Hi, I'm Stephen Westcott-Gratton for Canadiangardening.com. Today we're going to be planting a few spring bulbs, and there's nothing I love to do more on a beautiful autumn afternoon like this one - it gives you something to think about on those cold winter nights!
Bulbs are like perennials, they're a long-term investment, and so you first want to well prepare your soil. I've added lots of composted manure and bone meal to this soil - bone meal is especially important, as it's high in phosphorous and really good for rooting, as well as bud and bloom development.
Today we're going to plant a camassia, it's lesser known than tulips, daffodils and crocus but it's a wonderful, native spring bulb that comes in blue and white. When planting the camassia, the usual rule applies: always plant bulbs right side up. You can usually tell from some of the left over foliage on the top of the bulb, as well as leftover roots on the bottom. Make sure the bulbs are facing toward the light and insert them into the soil three times as deep as they are long - approximately 3- 4 cm.
Because I want to get a little extra 'bang for my buck' in this particular section of the garden, in addition to planting these camissas deep into the soil, I'm going to plant a smaller bulb, such as the chionodoxa, also called 'glory of the snow,' above it. And again, it's easy to see which side is up because of the leftover foliage at the tip, and the root scales on the bottom. The chionodoxas should also be planted three times their depth into the soil, however they are small enough that you can just press them into the ground.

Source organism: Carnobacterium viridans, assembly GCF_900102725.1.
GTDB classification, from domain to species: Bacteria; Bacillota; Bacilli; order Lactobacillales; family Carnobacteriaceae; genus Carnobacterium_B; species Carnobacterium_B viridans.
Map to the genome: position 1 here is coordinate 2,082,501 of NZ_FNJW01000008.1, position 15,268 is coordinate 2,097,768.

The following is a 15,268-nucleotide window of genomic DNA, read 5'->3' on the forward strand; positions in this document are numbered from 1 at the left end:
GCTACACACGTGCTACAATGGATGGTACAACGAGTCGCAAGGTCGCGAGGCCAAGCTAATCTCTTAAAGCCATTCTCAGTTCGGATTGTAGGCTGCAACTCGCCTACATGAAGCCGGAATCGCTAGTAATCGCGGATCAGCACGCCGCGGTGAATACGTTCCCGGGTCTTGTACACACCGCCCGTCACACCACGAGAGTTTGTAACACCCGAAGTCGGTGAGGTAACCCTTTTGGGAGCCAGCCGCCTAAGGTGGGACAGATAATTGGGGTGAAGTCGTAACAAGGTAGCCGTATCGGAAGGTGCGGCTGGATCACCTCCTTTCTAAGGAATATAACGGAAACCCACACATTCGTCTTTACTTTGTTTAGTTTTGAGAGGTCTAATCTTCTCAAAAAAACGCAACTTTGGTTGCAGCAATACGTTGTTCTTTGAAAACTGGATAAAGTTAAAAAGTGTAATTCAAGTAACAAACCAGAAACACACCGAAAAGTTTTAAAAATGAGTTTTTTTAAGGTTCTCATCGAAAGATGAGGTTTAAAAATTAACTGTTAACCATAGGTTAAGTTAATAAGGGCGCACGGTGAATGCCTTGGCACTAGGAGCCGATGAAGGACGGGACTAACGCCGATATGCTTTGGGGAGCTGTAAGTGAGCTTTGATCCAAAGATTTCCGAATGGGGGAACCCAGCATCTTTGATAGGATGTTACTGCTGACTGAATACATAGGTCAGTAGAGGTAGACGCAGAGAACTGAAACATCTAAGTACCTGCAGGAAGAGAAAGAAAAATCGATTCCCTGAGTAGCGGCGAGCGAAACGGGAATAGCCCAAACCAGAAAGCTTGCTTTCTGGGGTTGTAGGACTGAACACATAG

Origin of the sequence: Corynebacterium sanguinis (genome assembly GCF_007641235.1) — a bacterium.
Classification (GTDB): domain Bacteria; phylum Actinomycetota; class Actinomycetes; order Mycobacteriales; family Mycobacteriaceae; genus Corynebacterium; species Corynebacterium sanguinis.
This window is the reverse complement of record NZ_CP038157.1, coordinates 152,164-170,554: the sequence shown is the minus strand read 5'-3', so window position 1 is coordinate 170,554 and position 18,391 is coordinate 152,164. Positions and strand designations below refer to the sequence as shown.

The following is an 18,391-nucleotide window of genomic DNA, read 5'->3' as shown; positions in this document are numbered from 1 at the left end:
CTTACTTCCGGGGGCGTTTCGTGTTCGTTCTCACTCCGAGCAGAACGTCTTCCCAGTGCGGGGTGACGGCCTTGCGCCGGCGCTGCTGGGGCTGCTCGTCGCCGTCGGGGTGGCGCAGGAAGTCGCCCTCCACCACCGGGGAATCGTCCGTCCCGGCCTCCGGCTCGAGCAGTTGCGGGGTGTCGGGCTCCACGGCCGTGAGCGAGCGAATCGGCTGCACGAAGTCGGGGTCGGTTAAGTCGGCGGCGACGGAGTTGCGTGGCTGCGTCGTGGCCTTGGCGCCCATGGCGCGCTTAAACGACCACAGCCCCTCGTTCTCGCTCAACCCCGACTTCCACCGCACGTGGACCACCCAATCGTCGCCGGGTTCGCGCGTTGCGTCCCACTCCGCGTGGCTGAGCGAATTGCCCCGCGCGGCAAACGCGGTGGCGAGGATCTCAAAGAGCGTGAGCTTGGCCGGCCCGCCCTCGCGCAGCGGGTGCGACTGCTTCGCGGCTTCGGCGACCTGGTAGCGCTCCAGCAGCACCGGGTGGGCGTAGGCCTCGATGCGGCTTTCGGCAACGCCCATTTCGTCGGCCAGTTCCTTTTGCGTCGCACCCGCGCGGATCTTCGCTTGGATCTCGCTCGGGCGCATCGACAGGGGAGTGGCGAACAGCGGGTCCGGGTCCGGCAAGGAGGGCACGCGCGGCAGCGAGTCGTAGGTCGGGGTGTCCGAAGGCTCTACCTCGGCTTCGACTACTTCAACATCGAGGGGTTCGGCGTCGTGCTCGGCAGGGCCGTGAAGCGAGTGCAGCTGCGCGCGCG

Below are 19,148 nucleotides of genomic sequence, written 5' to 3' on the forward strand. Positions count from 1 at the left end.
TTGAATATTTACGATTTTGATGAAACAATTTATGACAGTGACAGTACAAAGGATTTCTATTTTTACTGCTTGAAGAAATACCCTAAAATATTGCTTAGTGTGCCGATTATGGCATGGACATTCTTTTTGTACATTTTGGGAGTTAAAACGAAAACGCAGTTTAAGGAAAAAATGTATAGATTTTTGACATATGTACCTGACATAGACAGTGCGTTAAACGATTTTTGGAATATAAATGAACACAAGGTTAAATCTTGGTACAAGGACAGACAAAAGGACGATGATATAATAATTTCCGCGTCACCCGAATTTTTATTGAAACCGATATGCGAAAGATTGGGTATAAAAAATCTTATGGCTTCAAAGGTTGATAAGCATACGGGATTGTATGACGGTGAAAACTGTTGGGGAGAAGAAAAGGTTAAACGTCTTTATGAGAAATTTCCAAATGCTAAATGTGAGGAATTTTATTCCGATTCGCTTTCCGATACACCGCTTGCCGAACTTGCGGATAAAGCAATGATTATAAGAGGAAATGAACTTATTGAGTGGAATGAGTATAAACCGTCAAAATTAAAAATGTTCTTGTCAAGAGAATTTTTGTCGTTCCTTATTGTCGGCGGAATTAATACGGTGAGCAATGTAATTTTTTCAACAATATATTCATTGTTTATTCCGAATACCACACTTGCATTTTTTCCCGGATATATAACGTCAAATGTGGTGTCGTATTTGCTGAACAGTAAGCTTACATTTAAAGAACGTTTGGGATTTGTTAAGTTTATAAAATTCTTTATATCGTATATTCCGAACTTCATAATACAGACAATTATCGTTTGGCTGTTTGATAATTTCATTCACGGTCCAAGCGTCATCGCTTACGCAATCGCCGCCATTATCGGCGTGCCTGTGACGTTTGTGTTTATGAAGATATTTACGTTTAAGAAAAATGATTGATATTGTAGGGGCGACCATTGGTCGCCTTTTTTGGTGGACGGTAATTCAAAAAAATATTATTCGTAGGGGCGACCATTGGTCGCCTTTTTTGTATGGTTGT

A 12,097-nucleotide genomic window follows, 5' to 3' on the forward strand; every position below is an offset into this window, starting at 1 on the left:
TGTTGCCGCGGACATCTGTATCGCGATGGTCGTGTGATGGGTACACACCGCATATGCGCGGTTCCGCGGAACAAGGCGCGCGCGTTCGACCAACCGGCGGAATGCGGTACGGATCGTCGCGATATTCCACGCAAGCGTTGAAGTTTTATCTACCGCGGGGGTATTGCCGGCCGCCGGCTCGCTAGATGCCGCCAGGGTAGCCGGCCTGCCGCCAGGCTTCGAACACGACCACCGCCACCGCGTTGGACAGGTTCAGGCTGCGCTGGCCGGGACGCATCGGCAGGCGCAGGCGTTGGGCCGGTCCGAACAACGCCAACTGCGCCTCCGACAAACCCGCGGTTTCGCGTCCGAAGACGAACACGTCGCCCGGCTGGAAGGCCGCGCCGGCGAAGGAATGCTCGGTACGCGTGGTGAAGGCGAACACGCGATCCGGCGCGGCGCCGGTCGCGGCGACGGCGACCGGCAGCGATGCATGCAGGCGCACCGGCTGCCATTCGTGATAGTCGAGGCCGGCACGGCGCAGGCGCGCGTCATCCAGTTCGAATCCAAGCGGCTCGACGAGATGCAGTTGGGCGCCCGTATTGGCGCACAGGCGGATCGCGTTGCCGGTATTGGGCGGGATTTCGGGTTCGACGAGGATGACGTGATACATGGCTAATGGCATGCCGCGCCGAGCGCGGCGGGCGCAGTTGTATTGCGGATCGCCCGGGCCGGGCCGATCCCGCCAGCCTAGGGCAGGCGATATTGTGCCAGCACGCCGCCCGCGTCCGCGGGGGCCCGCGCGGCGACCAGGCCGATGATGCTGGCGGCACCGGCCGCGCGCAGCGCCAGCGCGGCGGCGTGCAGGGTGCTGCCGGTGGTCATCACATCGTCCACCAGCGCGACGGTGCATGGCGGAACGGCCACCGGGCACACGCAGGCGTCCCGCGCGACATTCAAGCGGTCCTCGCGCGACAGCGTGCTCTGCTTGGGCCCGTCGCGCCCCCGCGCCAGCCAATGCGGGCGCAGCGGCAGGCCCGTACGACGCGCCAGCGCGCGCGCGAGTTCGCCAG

Once you have all your bulbs in place, the only other thing you must remember, is that letting the foliage mature naturally is essential if you want them to bloom again the following year. Braiding daffodil leaves together or trying to cut off leaves entirely is discouraged; it's best to leave them alone. This way you'll be provided with a perennial display every season.
For Canadiangardening.com I’m Stephen Westcott-Gratton.